New research suggests that moderate calorie restriction in humans has benefits beyond weight loss. In a two-year study researchers saw improved immune function and T cell production, and reduction in inflammation, in participants who reduced calories by approximately 14%.
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Caloric restriction (CR) has been an important topic in aging and longevity research for many years. We’ve learned from studies on many types of animals – from flies to mice to nonhuman primates – that moderate CR without malnutrition prolongs lifespan, slows biological aging, and delays the development of chronic diseases.1,2
More recent research has tried to understand the biology behind the beneficial, longevity-promoting effects of CR, and how it could be used to improve human health. The Comprehensive Assessment of Long-term Effects of Reducing Intake of Energy (CALERIE) trial was the first CR trial conducted in healthy humans. Participants in the CR group were instructed to reduce calorie intake moderately (a goal of 20%) for two years.3
Previous results from the CALERIE trial suggested moderate CR reduced fat mass, improved insulin sensitivity, reduced inflammatory markers, and improved cardiovascular risk biomarkers.1,4-7
A new study from the CALERIE trial investigated immune function and gene expression in fat tissue in participants who restricted calories by an average of 14% for 2 years.3
Aging and Caloric Restriction Research: A Biological Perspective With Translational Potential
Caloric restriction in humans reveals immunometabolic regulators of health span
A 2-Year Randomized Controlled Trial of Human Caloric Restriction: Feasibility and Effects on Predictors of Health Span and Longevity
Calorie restriction enhances T-cell-mediated immune response in adult overweight men and women
Body-composition changes in the Comprehensive Assessment of Long-term Effects of Reducing Intake of Energy (CALERIE)-2 study: a 2-y randomized controlled trial of calorie restriction in nonobese humans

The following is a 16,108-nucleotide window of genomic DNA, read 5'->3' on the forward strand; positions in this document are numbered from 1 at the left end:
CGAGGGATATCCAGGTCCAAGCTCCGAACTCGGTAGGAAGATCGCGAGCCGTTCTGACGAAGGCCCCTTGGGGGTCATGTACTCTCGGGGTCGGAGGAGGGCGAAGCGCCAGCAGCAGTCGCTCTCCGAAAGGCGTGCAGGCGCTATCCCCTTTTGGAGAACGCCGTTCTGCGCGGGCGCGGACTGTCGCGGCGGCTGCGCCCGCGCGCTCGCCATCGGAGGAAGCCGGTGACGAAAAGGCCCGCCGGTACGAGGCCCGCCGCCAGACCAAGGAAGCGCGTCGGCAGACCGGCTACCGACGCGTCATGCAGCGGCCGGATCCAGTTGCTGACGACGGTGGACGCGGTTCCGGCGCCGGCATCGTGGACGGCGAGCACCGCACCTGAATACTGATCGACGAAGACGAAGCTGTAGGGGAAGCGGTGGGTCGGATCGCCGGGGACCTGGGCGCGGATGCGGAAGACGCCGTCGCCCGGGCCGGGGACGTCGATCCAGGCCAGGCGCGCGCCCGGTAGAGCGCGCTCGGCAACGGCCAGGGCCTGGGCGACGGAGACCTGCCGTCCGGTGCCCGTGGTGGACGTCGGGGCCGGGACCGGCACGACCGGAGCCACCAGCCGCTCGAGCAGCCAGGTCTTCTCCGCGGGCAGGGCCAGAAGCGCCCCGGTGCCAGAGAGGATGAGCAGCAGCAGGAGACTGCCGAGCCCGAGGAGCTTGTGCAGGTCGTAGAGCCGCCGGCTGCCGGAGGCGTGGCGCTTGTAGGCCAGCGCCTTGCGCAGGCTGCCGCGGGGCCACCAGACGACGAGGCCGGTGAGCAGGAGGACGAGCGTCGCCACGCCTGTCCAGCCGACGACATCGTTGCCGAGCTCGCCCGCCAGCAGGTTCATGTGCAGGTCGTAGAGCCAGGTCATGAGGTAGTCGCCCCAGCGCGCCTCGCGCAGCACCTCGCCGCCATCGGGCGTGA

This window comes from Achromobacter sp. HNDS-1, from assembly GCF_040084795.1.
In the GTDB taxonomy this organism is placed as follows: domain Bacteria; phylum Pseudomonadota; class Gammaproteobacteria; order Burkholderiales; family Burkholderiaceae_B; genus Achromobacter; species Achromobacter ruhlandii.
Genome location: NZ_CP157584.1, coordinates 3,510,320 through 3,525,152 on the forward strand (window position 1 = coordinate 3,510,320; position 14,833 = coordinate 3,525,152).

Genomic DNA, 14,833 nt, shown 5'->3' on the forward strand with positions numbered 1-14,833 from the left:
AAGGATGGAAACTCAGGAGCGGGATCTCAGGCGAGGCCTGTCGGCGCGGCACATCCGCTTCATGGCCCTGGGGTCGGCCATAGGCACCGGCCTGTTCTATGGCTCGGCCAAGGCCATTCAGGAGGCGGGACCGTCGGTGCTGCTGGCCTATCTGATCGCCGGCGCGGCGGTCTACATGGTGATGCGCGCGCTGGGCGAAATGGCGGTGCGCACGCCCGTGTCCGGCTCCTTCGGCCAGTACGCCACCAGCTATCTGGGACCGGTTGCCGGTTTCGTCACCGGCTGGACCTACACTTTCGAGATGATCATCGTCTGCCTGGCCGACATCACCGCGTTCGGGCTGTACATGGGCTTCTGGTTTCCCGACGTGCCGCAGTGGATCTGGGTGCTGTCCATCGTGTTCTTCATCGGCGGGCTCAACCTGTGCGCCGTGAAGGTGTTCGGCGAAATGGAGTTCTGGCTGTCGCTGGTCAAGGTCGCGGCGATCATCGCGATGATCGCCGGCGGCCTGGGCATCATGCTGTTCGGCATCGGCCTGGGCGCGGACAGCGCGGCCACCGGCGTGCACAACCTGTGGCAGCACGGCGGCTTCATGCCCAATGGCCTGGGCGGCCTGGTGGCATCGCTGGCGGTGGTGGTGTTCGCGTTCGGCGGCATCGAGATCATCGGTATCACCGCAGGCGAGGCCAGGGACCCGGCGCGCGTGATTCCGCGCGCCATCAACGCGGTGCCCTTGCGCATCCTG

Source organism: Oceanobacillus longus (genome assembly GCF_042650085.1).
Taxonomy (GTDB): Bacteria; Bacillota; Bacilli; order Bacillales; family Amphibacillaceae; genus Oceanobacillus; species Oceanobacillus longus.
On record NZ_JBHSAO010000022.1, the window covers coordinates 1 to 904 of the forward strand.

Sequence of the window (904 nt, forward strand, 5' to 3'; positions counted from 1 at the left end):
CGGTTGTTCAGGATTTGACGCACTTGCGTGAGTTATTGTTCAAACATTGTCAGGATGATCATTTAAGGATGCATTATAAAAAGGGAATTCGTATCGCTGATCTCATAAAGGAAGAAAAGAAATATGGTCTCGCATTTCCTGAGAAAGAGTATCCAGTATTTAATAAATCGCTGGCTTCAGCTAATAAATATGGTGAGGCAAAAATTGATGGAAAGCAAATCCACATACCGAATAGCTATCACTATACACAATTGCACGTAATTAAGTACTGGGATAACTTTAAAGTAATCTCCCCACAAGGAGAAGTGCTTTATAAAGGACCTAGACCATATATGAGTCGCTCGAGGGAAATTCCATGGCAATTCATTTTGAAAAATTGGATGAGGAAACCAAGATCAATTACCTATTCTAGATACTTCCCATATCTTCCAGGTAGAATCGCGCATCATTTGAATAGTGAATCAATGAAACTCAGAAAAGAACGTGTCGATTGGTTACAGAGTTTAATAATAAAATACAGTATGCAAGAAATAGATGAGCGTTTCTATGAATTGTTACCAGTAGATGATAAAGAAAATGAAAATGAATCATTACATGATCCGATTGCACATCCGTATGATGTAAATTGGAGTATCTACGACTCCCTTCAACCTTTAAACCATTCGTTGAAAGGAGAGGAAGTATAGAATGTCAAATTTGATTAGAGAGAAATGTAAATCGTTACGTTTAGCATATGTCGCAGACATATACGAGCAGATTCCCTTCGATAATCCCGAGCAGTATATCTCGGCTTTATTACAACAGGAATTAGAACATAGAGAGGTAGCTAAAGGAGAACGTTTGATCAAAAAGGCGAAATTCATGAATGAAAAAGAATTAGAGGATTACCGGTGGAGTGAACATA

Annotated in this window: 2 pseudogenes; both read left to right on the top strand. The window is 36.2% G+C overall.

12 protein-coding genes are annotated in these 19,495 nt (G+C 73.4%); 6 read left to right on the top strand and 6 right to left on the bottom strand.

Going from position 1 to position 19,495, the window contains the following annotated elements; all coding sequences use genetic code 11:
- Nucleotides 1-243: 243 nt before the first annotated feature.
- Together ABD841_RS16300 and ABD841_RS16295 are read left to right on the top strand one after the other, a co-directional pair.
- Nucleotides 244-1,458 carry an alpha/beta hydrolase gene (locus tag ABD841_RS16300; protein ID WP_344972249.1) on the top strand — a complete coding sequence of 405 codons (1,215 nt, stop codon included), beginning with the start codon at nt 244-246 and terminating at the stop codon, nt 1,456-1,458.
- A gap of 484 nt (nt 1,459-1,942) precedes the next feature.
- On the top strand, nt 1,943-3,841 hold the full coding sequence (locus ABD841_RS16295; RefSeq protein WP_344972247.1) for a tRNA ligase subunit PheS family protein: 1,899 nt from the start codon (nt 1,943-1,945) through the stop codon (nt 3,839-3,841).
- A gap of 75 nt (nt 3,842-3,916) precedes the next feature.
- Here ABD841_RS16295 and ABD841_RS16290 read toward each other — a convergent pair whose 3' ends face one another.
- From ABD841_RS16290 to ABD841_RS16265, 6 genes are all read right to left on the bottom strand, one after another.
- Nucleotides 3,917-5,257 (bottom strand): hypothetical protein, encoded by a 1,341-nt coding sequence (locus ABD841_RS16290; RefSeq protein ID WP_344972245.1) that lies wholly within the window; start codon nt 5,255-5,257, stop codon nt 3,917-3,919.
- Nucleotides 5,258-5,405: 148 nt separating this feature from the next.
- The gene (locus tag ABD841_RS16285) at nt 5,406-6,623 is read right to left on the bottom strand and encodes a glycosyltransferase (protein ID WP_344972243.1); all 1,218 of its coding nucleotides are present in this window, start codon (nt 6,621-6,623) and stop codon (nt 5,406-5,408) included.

2 years of calorie restriction and cardiometabolic risk (CALERIE): exploratory outcomes of a multicentre, phase 2, randomised controlled trial
Some research in animals had suggested that CR could impair immunity. However, these studies usually reduced calories more dramatically, by about 40%. These animals lived longer, on average, than control animals but were more susceptible to infection. This suggests that 40% calorie reduction led to insufficient resources for the immune system. Moderate CR of 14%, however, in the CALERIE trial, showed signs of improved immune function in the newly published study.
The researchers chose to analyze the thymus, where T cells (a subset of immune cells) mature, in CALERIE participants because aging of the thymus begins earlier than other organs. Starting in middle age, the thymus begins to shrink, accumulate fat, and release fewer T cells, reducing our capacity for immune surveillance.1
Using MRI and indicators of T cell abundance in the blood, the researchers determined that the thymus glands in the CR participants were larger, less fatty, and were releasing more T cells after two years than they were at the beginning of the study, whereas the control group showed no change.
Since excess fat tissue drives inflammation and inflammation drives aging, the researchers also investigated gene expression in adipose (fat) tissue at baseline, one year, and two years of caloric restriction. They found increases in the expression of 233 genes, and decreases in 131. Several of the largest gene expression changes were indicative of a lower level of inflammation.
They focused on one particular gene: platelet activating factor acetylhydrolase (PLA2G7), whose expression was decreased in response to CR. Little is known about PLA2G7 so far. However, higher circulating levels of PLA2G7 have been linked to inflammation-related diseases, such as cardiovascular disease, autoimmune disease, and type 2 diabetes.1 They investigated PLA2G7 further by deleting the gene in mice, and found lower circulating proinflammatory cytokines, reduced inflammation in fat tissue, limited weight gain, and maintenance of the volume of the thymus compared to control animals. These results are consistent with improved immune health and lower inflammation, and were similar to the results in humans under moderate CR, suggesting PLA2G7 is an important gene underlying benefits of CR.
Overall, the findings from this study suggest that moderate caloric restriction alters gene expression to promote immune function and reduce inflammation, strengthening the evidence that moderate caloric restriction in the context of micronutrient excellence extends lifespan. A Nutritarian diet is unique in that it pays attention to comprehensive micronutrient adequacy using a wide variety of nutrient-rich foods, with the judicious use of supplements (such as DHA and EPA, B12, K2, zinc, and iodine) to prevent any insufficiencies from reducing or eliminating animal products. This Nutritarian approach lowers the instinctual drive for calories, allowing people to be satisfied with fewer calories and enjoy eating more.